“Rock ‘n’ Roll Star” is actually a curious boast for a band from Britain, which specializes in an exquisite diversity of subgenres. U.K. popsters regularly reinvent the wail, but they usually come up with cagier tags for their music than “rock ‘n’ roll.” The London music press has awkwardly dubbed the latest crop of young guitar-slinging groups “the new wave of new wave,” so perhaps English label-making acumen is in decline. Then again, “rock ‘n’ roll” seems an aptly retro designation for a band like this: All-white, all-male, (presumably) all-straight, and with the customary complement of Irish names, this Manchester quintet is as traditional in lineup as in sound.
Noel Gallagher, who writes all the songs his younger brother, Liam, sings, was inspired to guitar heroism by watching Johnny Marr, and later served as an Inspiral Carpets roadie. There’s plenty of the Smiths, Carpets, and Roses—and even a bit of the Happy Mondays—in Maybe, but this isn’t just the latest coming of the post-punk Manchester sound. As high-flying anthems like “Live Forever” and “Up in the Sky” indicate, Oasis won’t settle for regionalism. The Gallagher brothers’ much-publicized feuds have already typed them as the Ray and Dave Davies of the ’90s, and the pages of grainy candids in the CD booklet carefully evoke the programs the Beatles sold on their U.S. tours. So confident is Oasis of its universal appeal that “Shakermaker,” the band’s second British hit, comes dangerously close to the melody of “I’d Like to Teach the World to Sing.”
Unlike, say, the late lamented La’s, Oasis doesn’t actually emulate Merseybeat production values. Maybe is lushly multitracked in the contemporary mode, and features neopsychedelic flourishes typical of recent British guitar bands. The “Supersonic” sound is so gigantic, in fact, that it can comfortably consume the chunky T. Rex shuffle of “Cigarettes and Alcohol,” the music-hall bounciness of “Digsy’s Diner,” and the soul-boy falsetto of “Live Forever.” The only track that’s unconvincing—sonically, at least—is “Married With Children,” which lets down the band’s multiguitar guard in an attempt at album-closing vulnerability.
Vulnerability is not Oasis’ strength. “Rock ‘n’ Roll Star” is about becoming somebody through force of will—“In my mind/My dreams are real,” sings Liam—and most of these swaggering songs mean to speak for the young and the jobless: “You’re the underclass/But you don’t care/’Cause you’re living fast,” announces “Bring It On Down.” The Gallaghers have insisted not only that they are “lads”—Britspeak for regular guys—but that members of other leading U.K. bands (Blur and Suede, for example) are not.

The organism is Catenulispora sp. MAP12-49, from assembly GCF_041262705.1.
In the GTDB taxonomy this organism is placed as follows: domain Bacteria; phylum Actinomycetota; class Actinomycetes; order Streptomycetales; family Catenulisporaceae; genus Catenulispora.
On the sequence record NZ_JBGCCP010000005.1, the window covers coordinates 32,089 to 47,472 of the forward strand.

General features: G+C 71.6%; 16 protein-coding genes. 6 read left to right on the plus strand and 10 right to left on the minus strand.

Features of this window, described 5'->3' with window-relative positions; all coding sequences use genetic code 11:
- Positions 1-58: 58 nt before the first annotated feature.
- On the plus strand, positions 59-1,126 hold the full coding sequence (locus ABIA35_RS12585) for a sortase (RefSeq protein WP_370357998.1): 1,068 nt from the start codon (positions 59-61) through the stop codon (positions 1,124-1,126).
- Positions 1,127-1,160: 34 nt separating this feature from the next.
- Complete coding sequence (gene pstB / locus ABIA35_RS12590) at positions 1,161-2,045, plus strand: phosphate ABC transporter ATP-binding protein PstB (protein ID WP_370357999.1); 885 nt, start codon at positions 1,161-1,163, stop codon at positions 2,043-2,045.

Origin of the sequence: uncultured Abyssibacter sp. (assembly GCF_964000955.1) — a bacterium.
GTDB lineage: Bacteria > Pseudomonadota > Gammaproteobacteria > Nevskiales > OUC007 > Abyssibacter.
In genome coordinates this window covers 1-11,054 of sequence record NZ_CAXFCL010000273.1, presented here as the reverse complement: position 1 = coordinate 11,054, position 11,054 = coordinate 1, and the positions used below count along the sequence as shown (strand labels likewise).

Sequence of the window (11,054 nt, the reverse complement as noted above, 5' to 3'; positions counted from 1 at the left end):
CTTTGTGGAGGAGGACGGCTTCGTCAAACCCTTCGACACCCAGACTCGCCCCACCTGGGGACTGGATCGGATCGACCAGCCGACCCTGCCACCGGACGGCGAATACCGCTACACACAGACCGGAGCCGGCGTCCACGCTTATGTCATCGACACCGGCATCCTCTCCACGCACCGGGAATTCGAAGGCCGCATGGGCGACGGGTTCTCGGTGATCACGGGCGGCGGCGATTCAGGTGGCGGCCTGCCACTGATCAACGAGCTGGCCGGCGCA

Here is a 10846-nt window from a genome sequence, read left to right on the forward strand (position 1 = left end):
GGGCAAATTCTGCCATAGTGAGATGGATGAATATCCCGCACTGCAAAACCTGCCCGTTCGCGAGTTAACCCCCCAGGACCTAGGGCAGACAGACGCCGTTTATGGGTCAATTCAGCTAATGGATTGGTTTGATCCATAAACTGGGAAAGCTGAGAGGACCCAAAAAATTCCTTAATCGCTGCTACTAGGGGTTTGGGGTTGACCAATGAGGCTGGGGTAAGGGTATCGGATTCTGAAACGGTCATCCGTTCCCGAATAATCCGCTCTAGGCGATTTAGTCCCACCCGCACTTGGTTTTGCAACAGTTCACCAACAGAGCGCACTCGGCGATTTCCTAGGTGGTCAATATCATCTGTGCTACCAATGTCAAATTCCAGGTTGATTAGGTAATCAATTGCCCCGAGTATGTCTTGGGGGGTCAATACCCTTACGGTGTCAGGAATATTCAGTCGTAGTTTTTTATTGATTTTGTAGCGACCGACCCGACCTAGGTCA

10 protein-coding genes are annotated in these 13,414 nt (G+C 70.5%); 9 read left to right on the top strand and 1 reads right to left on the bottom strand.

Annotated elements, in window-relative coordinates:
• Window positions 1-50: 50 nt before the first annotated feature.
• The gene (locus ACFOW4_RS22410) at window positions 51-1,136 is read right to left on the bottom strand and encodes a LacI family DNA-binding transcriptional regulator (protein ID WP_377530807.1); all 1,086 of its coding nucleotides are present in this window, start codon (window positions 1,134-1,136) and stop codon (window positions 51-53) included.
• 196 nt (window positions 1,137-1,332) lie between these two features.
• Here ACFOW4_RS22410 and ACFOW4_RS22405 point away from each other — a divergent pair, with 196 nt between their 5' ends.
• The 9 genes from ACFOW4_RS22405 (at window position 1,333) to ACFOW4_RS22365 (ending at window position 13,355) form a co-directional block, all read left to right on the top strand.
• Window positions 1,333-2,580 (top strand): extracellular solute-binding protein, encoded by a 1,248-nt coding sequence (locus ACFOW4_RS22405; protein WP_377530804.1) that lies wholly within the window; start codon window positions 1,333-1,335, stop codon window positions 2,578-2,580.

That may be true, and Oasis’ identification with its audience can be vivid: “Maybe you’re the same as me/We see things they’ll never see/You and I, we’re gonna live forever” is a stirring declaration of love for the band’s listeners. So far, though, the quintet’s laddishness is also a drawback; Maybe lacks the distinctive sensibility that made the Smiths the most profound of those Manchester bands that inspired Oasis. Dense, swelling rockers like “Supersonic” and “Columbia” make something fresh of things we’ve heard before, but they don’t see things “they” have never seen.
Just about as soaring as Maybe, if not so laddish, is Echobelly’s Everyone’s Got One (EGO for short), the debut of another class-of-’94 U.K. guitar band. Perhaps it’s insignificant that EGO is being released stateside by Relativity, an “independent” subsidiary of the same corporation (Sony) that brings us Oasis, but Echobelly is demographically a less mainstream product. “A woman’s group is still a second-hand convention,” sings Sonya Aurora Madan, frontwoman for a band that sidesteps British rock’s Anglo-Celtic norms. One of the increasing number of “Asians” in U.K. pop, the Indian-born Madan leads a group whose guitarists are Swede Glenn Johansson and Afro-Briton Debbie Smith, the latter a veteran of Curve.
“Bellyache,” Echobelly’s first British single, recalls Curve’s combination of big beats and floating, multitracked vocals. The EGO song mixed by Curve post-production ace Alan Moulder, however, is “I Can’t Imagine the World Without Me,” a pretty pop-rocker with a “Penny Lane” trumpet part, and the band has a stylistic reach almost as expansive as the vocal range Madan demonstrates on such tracks as “Insomniac” and “Today Tomorrow Sometime Never.” The album’s closing rave-up, “Scream,” starts out sounding like a Smiths ballad, “Can’t Imagine” features early-Television telegraphic guitar fills, and the sugary tunefulness of songs like “Call Me Names” has provoked Blondie comparisons.
This eclecticism makes EGO a less cohesive album than Maybe, and the songwriting is a bit less consistent as well. Echobelly could prove a more interesting band than Oasis, though, if Madan can balance her social conscience with her impatience at being appointed a spokesperson for multiculti Britain by music journalists. Female assertiveness is still more provocative than its male equivalent, so the anti-marriage vows of “Father Ruler King Computer”—“I am whole all by myself/I don’t need nobody else”—are more exhilarating than Oasis’ claims on stardom and eternal life. And Madan’s Indian background makes the fury of “Give Her a Gun” seem more than abstract posturing: “Let her anger curse the years of oppression/Blame the mother, sell the sister/Before she blows you away.”
Madan sings those lines sweetly, and her pretty voice and EGO‘s inventory of broken-heart songs suggests that Echobelly could easily make a career of pleasantries. But there’s a moment on “Father Ruler King Computer,” as Madan modulates from lilt to shriek for the line “don’t anybody try to stop me,” when her voice kicks as hard as Andy Henderson’s drums. More outbursts as emphatic as that and Echobelly could blow mere catchiness away.
Oasis performs Wednesday at the 9:30 Club.